Last Updated on May 8, 2015, by eNotes Editorial. Word Count: 773
Like many of Capote's young male protagonists, Joel Harrison Knox is essentially an orphan. Alienated from his schoolmates because of his delicate—almost effeminate—appearance, he decides he resembles Little Kay in "The Snow Queen," and because his life seems to lack emotional warmth, he wonders if he too has been spirited off to a frozen palace. He feels comfortable only when he is sharing his lunch with a Negro stevedore or when Mr. Mystery selects him as a volunteer during the magic show. Further isolated by the death of his mother, Joel has been taken in by his aunt, Ellen Kendall, but he is an outsider in this household too. Even though the family treats him well, he resents them and often is cruel, especially to his deaf cousin, Louise. When his father, Ed Samson, invites Joel to come and live with him at Skully's Landing, the naive boy eagerly anticipates finally meeting the dashing figure who has been the subject of his fantasies. For most of the novel, however, Joel finds himself an outsider at Skully's Landing, and he writes several letters asking Ellen to come and rescue him from his new "family": a paralyzed father, a stepmother whose behavior is bizarre at best, and her drag queen cousin, Randolph. Only when his abortive escape attempt ends in his serious illness, and Randolph nurses him back to health, does Joel begin to realize that now he has become a necessary part of the household at Skully's Landing.
In Other Voices, Other Rooms a major theme is coming of age. When Joel leaves New Orleans for Skully's Landing, he is essentially a child, but at the novel's end, he senses his own maturation and looks back with detachment on the child he used to be. Finally he can acknowledge the sexual attraction he feels for Randolph. Moreover, he realizes that his is the stronger personality and that only he can provide the reassurance Randolph needs —that everything will be all right. Their excursion to the Cloud Hotel reveals Randolph's total helplessness, but upon their return, Joel also realizes that actually he is still alienated, not only from his "bloodkin," but now also from the misfits who have been his only companions.
Like Joel and Randolph, most of the characters in this novel lack a sense of security, but often, as they desperately seek to escape imagined dangers, they encounter real dangers far more serious. For example, Missouri Fever wants to flee Skully's Landing before Keg Brown is released from prison and returns to cut her throat. Finally freed by her grandfather's death, she begins walking to Washington, only to be gang-raped. She then returns to Skully's Landing. Likewise Idabel Thompkins runs away from the father and sister she believes will destroy her individuality, only to fall under the spell of Miss Wisteria, the carnival midget, who appears to have sexual designs on her.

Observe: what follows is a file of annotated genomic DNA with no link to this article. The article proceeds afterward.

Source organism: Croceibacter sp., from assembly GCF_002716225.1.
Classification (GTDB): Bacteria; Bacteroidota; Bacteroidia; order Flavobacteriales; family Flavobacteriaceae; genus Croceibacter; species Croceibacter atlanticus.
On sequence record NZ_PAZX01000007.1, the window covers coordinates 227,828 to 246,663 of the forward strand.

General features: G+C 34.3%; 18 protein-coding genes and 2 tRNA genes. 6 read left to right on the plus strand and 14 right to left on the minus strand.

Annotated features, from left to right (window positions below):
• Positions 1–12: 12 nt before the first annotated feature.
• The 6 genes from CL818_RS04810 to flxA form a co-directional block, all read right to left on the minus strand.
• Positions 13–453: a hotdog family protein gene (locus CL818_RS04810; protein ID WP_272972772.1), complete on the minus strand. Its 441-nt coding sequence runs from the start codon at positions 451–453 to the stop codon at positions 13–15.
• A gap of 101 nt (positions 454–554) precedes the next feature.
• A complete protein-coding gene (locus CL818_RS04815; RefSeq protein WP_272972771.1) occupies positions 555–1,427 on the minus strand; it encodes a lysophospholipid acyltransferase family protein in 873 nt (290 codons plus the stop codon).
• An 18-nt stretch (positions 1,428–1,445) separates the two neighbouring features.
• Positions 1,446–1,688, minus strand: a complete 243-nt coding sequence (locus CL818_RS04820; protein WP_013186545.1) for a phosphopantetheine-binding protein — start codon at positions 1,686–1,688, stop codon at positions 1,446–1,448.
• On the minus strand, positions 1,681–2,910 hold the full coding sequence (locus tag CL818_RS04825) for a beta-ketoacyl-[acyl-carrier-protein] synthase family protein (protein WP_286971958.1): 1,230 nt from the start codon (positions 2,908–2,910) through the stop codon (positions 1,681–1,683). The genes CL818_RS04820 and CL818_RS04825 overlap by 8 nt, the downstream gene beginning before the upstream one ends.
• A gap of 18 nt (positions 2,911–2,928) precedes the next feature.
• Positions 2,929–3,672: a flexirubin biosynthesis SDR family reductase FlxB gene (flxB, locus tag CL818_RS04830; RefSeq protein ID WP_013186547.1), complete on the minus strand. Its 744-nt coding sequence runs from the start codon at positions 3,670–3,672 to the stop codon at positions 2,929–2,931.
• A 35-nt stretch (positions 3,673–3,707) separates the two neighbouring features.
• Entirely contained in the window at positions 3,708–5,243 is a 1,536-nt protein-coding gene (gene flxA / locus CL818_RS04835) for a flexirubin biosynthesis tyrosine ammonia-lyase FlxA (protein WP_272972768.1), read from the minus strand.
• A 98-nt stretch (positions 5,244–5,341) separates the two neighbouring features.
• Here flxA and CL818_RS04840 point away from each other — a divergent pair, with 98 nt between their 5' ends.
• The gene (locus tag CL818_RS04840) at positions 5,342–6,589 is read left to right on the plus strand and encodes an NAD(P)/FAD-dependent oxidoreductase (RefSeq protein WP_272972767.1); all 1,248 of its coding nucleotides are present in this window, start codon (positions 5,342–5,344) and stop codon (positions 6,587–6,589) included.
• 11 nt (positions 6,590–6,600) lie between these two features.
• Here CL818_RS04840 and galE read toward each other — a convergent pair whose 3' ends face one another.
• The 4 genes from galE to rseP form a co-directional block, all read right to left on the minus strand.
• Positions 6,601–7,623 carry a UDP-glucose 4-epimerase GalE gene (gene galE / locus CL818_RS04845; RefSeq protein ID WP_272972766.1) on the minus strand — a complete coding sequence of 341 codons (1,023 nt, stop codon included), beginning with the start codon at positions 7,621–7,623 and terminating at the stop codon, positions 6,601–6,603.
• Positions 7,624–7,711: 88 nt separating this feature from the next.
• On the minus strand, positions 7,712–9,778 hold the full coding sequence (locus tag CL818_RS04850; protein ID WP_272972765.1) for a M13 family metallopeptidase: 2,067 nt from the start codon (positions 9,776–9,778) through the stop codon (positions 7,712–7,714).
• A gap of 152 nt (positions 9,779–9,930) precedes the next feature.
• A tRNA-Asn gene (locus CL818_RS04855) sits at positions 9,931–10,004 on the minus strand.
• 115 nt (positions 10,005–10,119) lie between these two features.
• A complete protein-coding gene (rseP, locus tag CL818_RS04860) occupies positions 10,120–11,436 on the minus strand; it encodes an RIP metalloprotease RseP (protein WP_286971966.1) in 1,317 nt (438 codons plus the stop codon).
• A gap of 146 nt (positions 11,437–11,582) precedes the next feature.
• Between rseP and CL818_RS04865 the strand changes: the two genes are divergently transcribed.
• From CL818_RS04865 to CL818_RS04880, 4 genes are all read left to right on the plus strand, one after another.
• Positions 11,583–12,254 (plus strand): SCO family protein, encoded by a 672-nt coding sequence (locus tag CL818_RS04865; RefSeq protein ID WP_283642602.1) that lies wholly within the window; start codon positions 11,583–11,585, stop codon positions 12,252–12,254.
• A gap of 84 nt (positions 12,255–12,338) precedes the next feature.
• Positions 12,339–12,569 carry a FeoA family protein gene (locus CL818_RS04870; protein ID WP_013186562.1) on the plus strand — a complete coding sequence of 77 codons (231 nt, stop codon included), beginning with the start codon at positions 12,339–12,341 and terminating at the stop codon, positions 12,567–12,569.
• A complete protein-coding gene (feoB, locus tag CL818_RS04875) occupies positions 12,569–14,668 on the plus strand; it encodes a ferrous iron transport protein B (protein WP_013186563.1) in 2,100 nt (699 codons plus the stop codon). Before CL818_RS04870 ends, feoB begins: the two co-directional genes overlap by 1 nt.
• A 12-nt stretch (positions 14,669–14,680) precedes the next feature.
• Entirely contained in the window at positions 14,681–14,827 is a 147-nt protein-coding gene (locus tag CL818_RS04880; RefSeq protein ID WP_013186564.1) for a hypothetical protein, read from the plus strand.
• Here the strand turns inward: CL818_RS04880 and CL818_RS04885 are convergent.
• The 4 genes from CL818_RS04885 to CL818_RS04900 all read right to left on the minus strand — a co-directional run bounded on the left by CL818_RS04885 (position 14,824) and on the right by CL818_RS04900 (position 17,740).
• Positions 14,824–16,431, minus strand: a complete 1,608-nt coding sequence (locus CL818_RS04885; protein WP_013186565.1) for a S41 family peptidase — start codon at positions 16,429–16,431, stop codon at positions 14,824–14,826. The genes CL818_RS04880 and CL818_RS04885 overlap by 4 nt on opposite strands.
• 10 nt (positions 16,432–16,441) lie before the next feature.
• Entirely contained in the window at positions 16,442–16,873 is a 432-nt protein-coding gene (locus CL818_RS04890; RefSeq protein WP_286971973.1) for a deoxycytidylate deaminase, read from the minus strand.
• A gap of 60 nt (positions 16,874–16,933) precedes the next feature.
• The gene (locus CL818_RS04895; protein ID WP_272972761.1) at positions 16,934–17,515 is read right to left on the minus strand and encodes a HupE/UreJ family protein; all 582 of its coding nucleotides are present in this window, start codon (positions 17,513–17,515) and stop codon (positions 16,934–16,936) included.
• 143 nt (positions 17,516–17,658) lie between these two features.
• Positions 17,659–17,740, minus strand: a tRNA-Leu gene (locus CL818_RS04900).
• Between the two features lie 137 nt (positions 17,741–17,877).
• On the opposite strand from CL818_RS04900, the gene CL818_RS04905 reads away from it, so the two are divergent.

Throughout the novel, Capote emphasizes the interrelated themes of death and change. In each of the three sections, a death significantly changes Joel's world. In Part One, Joel's mother dies and he leaves the family he has always known to go and live with his father. Not only does he travel on his own from New Orleans to Skully's Landing, but he finds himself in a household dominated by physical and psychological weakness. He must determine for himself what is reality and what is delusion, but, at the same time, he feels completely alone and defenseless. In Part Two, Jesus Fever dies. Because of Jesus' great age, Joel had come to consider him almost immortal, but the old man's death reinforces the concept of mutability. Moreover, when Missouri no longer has to care for her grandfather, she leaves Skully's Landing, and Joel believes he has lost his only ally within the household. For that reason he agrees to run away with Idabel. The death in Part Three is that of John Brown, the mule. When Joel and Randolph leave the Cloud Hotel, Joel allows Randolph to lead him so that he can keep his eyes shut and thus avoid looking at the body of John Brown, but this represents the last vestige of his childhood. Without the mule, Joel and Randolph must walk back to Skully's Landing, and Joel learns that Randolph can merely travel in a circle, which reflects "the zero of his nothingness."
When Joel directs their journey home, he assumes the adult role relinquished by Randolph. At the novel's end, Joel appears to have become the head of the household, as he rejects "bloodkin" and moves toward the mysterious "woman" beckoning to him from Randolph's window.